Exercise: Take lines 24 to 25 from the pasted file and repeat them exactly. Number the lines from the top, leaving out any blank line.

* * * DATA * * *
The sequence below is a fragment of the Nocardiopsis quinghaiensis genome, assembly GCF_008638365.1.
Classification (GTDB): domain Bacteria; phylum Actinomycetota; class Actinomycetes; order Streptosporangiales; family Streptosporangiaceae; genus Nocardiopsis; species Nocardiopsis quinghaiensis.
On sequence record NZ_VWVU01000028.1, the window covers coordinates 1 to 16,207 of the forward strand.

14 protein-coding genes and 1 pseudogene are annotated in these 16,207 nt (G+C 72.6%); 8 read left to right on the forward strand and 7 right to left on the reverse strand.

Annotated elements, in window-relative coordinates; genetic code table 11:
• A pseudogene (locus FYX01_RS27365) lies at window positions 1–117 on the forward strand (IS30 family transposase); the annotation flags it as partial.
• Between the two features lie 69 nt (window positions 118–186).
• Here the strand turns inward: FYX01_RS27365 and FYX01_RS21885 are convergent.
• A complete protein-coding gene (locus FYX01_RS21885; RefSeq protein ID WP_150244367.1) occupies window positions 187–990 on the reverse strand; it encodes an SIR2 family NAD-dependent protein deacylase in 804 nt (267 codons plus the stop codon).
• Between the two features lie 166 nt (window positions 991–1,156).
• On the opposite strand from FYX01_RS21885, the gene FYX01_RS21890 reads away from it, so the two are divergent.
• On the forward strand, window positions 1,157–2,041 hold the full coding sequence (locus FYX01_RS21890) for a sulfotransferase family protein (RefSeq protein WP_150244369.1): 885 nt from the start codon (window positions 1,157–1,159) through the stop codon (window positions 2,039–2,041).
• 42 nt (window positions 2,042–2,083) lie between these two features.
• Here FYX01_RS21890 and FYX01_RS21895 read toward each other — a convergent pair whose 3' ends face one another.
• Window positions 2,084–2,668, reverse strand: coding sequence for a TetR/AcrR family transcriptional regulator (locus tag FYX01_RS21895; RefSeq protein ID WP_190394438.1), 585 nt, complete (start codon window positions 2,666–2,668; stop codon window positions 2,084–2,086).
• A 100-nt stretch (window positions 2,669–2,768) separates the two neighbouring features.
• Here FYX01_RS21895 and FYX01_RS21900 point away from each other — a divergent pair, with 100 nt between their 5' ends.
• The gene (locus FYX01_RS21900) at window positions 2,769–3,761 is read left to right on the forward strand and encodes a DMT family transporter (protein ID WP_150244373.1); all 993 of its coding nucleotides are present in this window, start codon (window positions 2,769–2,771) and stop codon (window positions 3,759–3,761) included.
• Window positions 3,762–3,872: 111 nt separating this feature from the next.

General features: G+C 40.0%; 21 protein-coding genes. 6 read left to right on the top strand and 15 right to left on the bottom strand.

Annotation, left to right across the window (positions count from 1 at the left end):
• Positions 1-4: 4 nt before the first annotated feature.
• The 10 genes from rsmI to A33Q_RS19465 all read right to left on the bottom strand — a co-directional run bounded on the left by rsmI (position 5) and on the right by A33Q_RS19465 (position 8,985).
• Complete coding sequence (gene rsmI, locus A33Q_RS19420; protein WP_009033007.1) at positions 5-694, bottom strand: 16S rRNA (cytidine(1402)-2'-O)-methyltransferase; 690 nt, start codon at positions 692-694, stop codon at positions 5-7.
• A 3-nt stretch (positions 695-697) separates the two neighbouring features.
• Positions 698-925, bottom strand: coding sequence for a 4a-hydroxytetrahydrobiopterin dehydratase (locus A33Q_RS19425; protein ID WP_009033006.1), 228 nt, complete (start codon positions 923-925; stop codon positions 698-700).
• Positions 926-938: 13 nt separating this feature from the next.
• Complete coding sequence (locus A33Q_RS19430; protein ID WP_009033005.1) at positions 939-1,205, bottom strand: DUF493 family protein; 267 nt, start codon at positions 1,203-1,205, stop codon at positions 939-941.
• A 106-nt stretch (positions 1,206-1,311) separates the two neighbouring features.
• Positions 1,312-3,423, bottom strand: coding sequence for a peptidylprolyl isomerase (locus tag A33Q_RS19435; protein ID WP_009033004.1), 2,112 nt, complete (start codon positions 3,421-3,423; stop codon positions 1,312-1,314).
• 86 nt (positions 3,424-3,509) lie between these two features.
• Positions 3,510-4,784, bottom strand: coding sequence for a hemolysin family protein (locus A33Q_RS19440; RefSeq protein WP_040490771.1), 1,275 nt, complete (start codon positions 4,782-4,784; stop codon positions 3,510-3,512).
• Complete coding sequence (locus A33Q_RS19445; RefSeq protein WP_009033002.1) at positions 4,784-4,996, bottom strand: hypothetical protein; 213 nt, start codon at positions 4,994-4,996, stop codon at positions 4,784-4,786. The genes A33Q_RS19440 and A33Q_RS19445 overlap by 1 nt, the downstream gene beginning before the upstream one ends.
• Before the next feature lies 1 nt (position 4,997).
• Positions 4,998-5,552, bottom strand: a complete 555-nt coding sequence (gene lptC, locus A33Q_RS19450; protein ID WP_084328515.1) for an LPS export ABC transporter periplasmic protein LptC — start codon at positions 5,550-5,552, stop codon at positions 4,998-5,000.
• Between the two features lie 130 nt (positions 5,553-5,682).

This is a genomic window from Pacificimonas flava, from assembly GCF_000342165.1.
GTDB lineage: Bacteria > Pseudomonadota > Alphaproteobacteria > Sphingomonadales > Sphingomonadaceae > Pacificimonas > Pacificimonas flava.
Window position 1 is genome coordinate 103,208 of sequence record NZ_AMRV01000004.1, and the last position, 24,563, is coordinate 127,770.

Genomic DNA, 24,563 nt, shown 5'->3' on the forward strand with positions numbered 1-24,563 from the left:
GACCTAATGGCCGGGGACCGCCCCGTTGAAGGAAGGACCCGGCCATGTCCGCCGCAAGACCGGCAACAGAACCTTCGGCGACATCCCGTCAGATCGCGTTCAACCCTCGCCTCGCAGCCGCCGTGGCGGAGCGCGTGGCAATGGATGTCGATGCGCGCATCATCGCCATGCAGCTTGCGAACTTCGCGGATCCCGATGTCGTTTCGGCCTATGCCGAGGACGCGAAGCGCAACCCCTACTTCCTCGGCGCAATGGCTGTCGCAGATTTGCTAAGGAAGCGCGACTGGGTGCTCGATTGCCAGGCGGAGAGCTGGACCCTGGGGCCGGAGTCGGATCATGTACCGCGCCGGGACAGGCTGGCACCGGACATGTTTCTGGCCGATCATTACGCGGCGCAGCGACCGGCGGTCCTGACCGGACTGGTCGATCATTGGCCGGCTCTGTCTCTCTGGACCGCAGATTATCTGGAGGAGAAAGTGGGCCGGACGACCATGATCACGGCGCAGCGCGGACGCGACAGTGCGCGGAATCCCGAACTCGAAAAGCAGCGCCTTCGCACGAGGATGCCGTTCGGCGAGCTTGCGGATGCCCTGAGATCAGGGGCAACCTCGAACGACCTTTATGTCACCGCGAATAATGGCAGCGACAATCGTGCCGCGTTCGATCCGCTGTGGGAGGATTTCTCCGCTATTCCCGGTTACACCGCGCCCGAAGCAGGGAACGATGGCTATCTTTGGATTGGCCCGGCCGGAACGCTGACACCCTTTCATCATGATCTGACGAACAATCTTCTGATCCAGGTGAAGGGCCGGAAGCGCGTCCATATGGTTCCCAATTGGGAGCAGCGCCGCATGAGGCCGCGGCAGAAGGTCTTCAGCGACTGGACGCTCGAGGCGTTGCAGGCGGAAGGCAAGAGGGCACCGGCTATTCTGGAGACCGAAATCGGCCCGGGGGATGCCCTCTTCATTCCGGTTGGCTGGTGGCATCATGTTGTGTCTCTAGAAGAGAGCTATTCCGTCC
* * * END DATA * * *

• Complete coding sequence (gene rsmI, locus A33Q_RS19420; protein WP_009033007.1) at positions 5-694, bottom strand: 16S rRNA (cytidine(1402)-2'-O)-methyltransferase; 690 nt, start codon at positions 692-694, stop codon at positions 5-7.
• A 3-nt stretch (positions 695-697) separates the two neighbouring features.